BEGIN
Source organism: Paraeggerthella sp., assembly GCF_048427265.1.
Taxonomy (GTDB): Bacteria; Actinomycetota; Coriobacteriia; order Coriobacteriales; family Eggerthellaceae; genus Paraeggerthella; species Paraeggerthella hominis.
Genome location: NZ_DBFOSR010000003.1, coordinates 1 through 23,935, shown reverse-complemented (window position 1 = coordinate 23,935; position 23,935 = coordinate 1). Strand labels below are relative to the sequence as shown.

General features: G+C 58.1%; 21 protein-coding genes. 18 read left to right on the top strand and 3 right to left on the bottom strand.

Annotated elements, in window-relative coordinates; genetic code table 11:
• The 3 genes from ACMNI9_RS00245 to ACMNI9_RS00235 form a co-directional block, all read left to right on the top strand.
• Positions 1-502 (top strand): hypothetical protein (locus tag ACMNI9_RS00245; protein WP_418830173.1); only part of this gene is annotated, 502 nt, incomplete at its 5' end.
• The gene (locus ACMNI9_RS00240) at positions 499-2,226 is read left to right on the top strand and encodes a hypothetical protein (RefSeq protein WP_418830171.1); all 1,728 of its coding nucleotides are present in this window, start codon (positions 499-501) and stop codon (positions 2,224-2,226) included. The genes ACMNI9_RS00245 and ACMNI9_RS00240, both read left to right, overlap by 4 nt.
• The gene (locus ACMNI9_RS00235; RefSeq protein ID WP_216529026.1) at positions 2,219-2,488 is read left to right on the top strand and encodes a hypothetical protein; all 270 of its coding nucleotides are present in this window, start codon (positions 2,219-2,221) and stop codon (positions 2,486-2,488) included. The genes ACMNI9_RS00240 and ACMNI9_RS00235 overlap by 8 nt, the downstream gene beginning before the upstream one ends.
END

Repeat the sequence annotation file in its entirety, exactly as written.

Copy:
Source organism: Paraeggerthella sp., assembly GCF_048427265.1.
Taxonomy (GTDB): Bacteria; Actinomycetota; Coriobacteriia; order Coriobacteriales; family Eggerthellaceae; genus Paraeggerthella; species Paraeggerthella hominis.
Genome location: NZ_DBFOSR010000003.1, coordinates 1 through 23,935, shown reverse-complemented (window position 1 = coordinate 23,935; position 23,935 = coordinate 1). Strand labels below are relative to the sequence as shown.

General features: G+C 58.1%; 21 protein-coding genes. 18 read left to right on the top strand and 3 right to left on the bottom strand.

Annotated elements, in window-relative coordinates; genetic code table 11:
• The 3 genes from ACMNI9_RS00245 to ACMNI9_RS00235 form a co-directional block, all read left to right on the top strand.
• Positions 1-502 (top strand): hypothetical protein (locus tag ACMNI9_RS00245; protein WP_418830173.1); only part of this gene is annotated, 502 nt, incomplete at its 5' end.
• The gene (locus ACMNI9_RS00240) at positions 499-2,226 is read left to right on the top strand and encodes a hypothetical protein (RefSeq protein WP_418830171.1); all 1,728 of its coding nucleotides are present in this window, start codon (positions 499-501) and stop codon (positions 2,224-2,226) included. The genes ACMNI9_RS00245 and ACMNI9_RS00240, both read left to right, overlap by 4 nt.
• The gene (locus ACMNI9_RS00235; RefSeq protein ID WP_216529026.1) at positions 2,219-2,488 is read left to right on the top strand and encodes a hypothetical protein; all 270 of its coding nucleotides are present in this window, start codon (positions 2,219-2,221) and stop codon (positions 2,486-2,488) included. The genes ACMNI9_RS00240 and ACMNI9_RS00235 overlap by 8 nt, the downstream gene beginning before the upstream one ends.